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Law Firms Could Disrupt the Industry with Business Rules

Law Firms Could Disrupt the Industry with Business Rules

July 06, 2015 0 Comments

Dr. Mark Allen says business rules software has the potential to automate much of the work that law firms do today.

“Why Lawyers will be Faster, Smarter, Richer and a Lot Fewer in the Years Ahead” was the title of a fascinating talk from Stanford Law Professor and LawLogix Chairman, Dan Siciliano at the Avvo Lawyernomics conference. The answer? Ultimately, rules-based software like Progress® Corticon® will automate much of what lawyers do today. Firms who take advantage of this software have the potential do more work, at less cost while maintaining as good (or better) quality and customer service.

As Founder and Chairman of LawLogix, Professor Siciliano knows a lot about rules-based automation of law. The LawLogix product helps to manage immigration law. He explained that, in immigration law, 97% of the law can be defined as rules, albeit quite complex rules. The remaining three percent of the law requires deep diagnostic and judgment skills.

Automating the Rule of Law with Software

Automating the 97%, using sophisticated rules-based software like Corticon, can ensure that the rules are enforced consistently and efficiently. And, rules automation provides more time for the lawyers to focus on the three percent that require their skills and judgment.

In his talk, Professor Siciliano made some striking predictions:

  1. In 15 years, law will be open source. People will no longer need lawyers to get the answers that they formerly got from lawyers. An example is overtime pay rules, a simple question that formerly required a call to HR counsel.
  1. Two-thirds of lawyers won’t practice law as they do now. Many won’t be lawyers at all.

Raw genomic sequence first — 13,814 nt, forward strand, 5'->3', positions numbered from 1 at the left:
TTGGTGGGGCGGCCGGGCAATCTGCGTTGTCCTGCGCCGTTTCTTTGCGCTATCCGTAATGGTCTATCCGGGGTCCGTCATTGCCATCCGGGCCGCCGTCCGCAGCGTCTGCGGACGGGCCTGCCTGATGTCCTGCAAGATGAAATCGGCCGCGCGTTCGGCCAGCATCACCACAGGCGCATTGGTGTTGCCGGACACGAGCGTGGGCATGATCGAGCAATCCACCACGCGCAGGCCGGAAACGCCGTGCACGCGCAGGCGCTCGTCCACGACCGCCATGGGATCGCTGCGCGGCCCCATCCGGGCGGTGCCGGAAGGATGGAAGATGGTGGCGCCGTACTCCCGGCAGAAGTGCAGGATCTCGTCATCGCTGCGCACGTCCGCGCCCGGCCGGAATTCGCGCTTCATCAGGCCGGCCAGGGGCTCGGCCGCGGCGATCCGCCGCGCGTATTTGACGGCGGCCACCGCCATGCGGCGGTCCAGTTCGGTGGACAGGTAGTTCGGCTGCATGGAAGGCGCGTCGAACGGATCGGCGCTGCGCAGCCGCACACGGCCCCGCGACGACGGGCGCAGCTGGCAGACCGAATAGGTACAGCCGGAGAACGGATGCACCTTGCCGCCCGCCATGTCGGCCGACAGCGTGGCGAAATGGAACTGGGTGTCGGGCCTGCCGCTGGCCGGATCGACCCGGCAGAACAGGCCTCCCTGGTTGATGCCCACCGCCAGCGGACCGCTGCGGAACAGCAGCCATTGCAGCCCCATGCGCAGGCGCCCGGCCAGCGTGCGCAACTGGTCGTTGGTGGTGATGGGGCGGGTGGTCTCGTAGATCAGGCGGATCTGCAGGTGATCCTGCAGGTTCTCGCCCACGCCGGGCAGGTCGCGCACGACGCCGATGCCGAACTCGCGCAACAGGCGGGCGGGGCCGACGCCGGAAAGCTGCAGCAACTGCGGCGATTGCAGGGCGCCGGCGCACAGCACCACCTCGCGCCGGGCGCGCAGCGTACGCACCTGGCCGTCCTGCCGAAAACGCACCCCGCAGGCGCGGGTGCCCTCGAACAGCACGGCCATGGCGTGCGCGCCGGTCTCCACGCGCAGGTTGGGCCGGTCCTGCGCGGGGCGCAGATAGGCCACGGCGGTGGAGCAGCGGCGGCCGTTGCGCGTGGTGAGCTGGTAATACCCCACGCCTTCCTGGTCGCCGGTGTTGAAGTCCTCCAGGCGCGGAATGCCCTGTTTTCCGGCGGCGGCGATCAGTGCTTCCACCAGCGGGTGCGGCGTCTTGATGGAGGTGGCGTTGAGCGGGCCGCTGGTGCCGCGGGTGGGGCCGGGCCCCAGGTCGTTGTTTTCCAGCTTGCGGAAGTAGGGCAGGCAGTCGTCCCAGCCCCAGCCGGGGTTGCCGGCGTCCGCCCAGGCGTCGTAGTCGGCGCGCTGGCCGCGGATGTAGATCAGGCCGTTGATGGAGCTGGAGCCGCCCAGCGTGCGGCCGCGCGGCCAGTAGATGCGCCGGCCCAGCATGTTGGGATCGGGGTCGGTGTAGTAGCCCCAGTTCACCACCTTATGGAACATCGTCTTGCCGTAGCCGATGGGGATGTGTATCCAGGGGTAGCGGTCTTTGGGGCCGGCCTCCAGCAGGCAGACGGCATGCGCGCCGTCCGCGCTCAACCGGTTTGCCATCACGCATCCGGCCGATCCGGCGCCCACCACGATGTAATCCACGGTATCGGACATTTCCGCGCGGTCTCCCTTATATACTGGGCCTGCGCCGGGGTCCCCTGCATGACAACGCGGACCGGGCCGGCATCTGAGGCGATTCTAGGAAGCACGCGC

1. There will be little point in telling people what the law is. Lawyers need to contextualize it.  This is the three percent.

Why Adopting Business Rules Engines Could Disrupt Legal Industry

Professor Siciliano notes that the adoption of rules-based software may be driven more by the firms’ business model that technical fit.  If firms charge for service on an hourly basis, they are in conflict to adopt technology that has the potential to significantly reduce the hours needed to perform the same tasks.

By contrast, firms that charge fixed fees are incentivized to deliver their services as efficiently as possible without sacrificing quality.  Of course, the firms that start to adopt fixed-fee services using rules-based software have the potential to disrupt the industry.

Professor Siciliano’s parting advice was to start thinking about how technology can disrupt your business and to ride that wave—not be crushed by it. Progress can help. Read about how the California Association of Realtors uses Progress Corticon to automate legal advice for real estate law. And give us a call today to get started.

 

 

 

 

Dr. Mark Allen

Dr. Mark Allen

Dr. Mark Allen is a Progress General Manager, dedicated to advancing business automation and passionate about applying technology to improve the world. In 2000, he founded Corticon, later acquired by Progress in 2011. Under his leadership, Corticon became a leading independent business rules platform with hundreds of customers in diverse industries such as financial services, government, healthcare and insurance. Prior to founding Corticon, Dr. Allen developed rules-based systems to help physicians make better patient care decisions. Dr. Allen has a B.S. in Applied Physics from Columbia University, and an M.D. from the University of California Los Angeles.

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